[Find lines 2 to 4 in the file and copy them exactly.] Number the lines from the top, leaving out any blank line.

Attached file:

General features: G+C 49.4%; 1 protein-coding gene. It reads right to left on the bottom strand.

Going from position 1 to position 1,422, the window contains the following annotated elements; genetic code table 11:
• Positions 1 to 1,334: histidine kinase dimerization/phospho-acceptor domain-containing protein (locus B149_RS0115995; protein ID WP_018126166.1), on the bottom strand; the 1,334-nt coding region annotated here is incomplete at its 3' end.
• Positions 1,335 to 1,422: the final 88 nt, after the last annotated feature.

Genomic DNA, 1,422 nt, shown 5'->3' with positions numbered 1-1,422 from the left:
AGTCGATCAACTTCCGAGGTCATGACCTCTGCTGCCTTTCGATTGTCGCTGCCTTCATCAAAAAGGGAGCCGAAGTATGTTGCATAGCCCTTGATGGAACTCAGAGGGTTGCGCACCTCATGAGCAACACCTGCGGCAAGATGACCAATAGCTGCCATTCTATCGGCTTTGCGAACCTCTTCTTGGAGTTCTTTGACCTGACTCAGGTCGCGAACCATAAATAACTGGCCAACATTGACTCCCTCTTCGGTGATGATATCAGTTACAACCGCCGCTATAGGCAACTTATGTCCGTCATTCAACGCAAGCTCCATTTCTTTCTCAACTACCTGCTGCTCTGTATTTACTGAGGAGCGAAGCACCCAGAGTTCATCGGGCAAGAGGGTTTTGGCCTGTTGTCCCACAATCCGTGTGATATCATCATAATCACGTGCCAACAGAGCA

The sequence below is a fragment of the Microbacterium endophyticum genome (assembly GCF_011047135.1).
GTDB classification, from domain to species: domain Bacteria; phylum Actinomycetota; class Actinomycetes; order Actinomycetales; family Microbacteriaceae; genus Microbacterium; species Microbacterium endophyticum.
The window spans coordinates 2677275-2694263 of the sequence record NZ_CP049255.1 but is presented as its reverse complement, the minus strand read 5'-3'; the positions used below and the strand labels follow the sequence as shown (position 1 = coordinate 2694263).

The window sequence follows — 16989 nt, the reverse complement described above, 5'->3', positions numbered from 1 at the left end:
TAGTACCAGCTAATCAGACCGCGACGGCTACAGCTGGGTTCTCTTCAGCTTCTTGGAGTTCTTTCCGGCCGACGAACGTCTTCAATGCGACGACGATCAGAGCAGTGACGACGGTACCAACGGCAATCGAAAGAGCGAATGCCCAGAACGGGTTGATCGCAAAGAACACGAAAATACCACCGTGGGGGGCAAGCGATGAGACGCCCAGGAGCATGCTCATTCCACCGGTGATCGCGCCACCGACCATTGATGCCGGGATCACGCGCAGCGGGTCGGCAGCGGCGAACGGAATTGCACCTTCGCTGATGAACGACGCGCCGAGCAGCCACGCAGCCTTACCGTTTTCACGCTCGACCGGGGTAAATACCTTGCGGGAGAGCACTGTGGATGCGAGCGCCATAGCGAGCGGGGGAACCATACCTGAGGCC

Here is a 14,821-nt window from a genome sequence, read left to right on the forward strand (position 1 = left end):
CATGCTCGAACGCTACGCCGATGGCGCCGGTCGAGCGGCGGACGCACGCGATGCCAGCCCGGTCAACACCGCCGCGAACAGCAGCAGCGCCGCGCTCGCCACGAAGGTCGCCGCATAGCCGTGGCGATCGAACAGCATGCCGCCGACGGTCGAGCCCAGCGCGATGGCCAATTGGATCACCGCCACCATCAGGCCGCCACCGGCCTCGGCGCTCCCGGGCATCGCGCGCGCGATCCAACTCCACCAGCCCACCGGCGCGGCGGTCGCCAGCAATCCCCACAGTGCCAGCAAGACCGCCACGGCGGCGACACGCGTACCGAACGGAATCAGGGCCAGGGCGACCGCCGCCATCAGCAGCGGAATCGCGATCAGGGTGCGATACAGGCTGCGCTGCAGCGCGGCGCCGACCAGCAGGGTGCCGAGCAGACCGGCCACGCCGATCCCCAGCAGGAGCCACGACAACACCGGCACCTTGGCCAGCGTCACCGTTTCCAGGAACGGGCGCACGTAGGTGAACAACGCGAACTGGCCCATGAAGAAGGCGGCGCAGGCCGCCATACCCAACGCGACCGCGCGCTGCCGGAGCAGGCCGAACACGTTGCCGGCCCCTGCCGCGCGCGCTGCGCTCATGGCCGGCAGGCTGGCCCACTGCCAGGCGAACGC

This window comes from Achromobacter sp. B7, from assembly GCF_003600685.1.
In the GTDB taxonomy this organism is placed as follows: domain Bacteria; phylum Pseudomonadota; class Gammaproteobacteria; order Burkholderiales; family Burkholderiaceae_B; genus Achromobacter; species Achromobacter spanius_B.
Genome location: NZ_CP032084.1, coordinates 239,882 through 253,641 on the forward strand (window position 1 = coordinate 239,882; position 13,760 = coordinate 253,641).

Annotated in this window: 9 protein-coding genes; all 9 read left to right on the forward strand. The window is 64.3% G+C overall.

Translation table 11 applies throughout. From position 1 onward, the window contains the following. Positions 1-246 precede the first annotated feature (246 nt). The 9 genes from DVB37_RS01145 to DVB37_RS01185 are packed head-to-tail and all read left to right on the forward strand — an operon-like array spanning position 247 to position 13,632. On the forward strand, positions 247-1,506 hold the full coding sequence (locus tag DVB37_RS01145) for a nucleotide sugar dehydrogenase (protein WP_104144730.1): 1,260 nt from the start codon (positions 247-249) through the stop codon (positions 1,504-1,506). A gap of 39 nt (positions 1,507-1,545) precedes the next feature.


Going from position 1 to position 1,422, the window contains the following annotated elements; genetic code table 11:
• Positions 1 to 1,334: histidine kinase dimerization/phospho-acceptor domain-containing protein (locus B149_RS0115995; protein ID WP_018126166.1), on the bottom strand; the 1,334-nt coding region annotated here is incomplete at its 3' end.
• Positions 1,335 to 1,422: the final 88 nt, after the last annotated feature.